Suppose that a given antibody is physically connected to a number of antibodies *z*, i.e., it will encounter up to *z* other antibody types but might or might not bind to them. Now, the probability that any pair of antibodies *do* match is denoted by *p*, which, by definition, will depend on *θ* (see below). Thus, given an initial perturbation into the system (such as antigen exposure) then an idiotypic cascade is triggered, where idiotypes react to eachother. Such a process will look like a Bethe lattice of degree *z* (see Fig. 8a). Denote by 𝓐(*i*) the number of activated antibodies at the *i*–th layer of the tree, then it is easy to show that:
which implies that there will by a characteristical probability value *p* = *p*_{c} = (*z* − 1)^{−1}, at which the network becomes connected exhibiting a *percolation* phase transition (Solé 2011). For values of *p* > *p*_{c}, the network is fully connected, while for *p < p*_{c}, any initial perturbation will eventually die out (see Fig. 8a-b).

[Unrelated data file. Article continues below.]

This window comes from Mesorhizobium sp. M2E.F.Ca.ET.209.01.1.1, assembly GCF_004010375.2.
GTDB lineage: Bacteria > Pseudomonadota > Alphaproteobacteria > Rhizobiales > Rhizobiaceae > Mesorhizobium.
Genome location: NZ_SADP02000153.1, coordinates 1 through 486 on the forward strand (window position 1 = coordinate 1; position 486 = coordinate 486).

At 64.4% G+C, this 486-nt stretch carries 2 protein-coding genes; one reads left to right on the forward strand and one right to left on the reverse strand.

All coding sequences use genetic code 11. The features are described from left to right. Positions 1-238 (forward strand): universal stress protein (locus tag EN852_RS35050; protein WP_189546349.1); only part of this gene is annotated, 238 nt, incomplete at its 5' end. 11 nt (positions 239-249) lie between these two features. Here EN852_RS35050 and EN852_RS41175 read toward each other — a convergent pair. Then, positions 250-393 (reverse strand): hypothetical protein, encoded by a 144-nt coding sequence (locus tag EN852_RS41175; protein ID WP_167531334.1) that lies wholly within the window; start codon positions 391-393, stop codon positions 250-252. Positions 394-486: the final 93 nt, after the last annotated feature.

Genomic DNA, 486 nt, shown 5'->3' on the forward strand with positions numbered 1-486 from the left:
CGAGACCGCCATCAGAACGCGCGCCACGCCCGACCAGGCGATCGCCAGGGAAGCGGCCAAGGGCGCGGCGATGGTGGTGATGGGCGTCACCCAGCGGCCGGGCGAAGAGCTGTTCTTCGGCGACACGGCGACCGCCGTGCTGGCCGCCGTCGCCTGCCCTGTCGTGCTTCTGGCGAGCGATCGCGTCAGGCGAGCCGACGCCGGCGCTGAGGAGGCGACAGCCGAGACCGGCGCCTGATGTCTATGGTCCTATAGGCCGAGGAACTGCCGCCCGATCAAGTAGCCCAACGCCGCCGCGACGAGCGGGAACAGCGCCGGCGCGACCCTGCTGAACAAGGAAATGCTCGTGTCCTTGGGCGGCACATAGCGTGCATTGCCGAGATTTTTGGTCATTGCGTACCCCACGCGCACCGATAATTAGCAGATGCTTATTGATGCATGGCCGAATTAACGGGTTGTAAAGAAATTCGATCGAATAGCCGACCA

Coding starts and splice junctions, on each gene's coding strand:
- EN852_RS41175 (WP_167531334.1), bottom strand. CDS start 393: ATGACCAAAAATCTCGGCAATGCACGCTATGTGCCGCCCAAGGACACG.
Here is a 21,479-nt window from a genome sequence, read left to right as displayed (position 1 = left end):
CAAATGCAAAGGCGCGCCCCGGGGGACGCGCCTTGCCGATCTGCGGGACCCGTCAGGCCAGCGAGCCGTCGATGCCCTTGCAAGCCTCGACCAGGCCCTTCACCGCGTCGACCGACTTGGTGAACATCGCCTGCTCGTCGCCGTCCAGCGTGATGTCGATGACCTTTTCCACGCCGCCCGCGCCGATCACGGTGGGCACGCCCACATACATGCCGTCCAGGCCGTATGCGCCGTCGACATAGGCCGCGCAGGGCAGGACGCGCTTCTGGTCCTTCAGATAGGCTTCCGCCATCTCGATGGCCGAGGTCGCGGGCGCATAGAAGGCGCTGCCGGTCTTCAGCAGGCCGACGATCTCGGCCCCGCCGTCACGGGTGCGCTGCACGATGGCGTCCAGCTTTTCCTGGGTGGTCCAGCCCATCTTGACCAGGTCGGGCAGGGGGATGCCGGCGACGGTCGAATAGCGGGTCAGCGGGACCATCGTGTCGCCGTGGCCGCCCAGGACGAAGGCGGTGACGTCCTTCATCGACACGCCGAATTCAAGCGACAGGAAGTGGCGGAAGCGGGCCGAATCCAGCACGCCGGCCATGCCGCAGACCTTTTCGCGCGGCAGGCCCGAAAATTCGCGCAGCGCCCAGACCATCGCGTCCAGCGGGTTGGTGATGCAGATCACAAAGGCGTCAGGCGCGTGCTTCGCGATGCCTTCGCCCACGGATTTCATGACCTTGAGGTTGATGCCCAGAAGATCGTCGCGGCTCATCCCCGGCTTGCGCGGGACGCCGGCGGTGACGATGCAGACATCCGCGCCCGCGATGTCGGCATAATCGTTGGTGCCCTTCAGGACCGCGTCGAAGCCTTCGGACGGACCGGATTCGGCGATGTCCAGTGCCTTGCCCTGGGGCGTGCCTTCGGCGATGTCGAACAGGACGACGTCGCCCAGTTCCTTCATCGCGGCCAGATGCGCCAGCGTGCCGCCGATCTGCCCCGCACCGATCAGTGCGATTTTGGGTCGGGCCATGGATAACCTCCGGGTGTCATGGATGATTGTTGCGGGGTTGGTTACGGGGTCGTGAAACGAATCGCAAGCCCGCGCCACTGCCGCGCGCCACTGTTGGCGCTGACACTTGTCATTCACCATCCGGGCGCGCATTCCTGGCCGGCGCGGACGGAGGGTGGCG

For the IS one can argue that *z ~ n*, in other words, the system is sufficiently fluid and the coarse number of elements is sufficiently large so that any physical interaction can occur. This sets a value on the critical threshold at *p*_{c} ~ n^{−1}. On the other hand, one can compute *p* = *p*(*θ*) by assuming that each bit, out of the *L*-sized strings, is generated by a coin toss. Then, the probability of having two strings with sufficient complementary bit-to-bit values is
which is plotted in Fig. 8b. We observe a sudden transition from low to high reactivity at around *θ ~ L*/2. In fact, as *L* → ∞, then *p*(*θ*) → 1 → Θ(*L*/2).

Both *n* and *p* have been independently measured (Perelson 1989 pp. 19-20 and references therein). The repertoire size is estimated to be of the order *n* ~ 10^{6}, while *p* ~ 10^{−5}. Hence, the IS operates in the post-critical regime, where connectivity is high and large cascading events are common.

#### 3. Information storage in the immune networks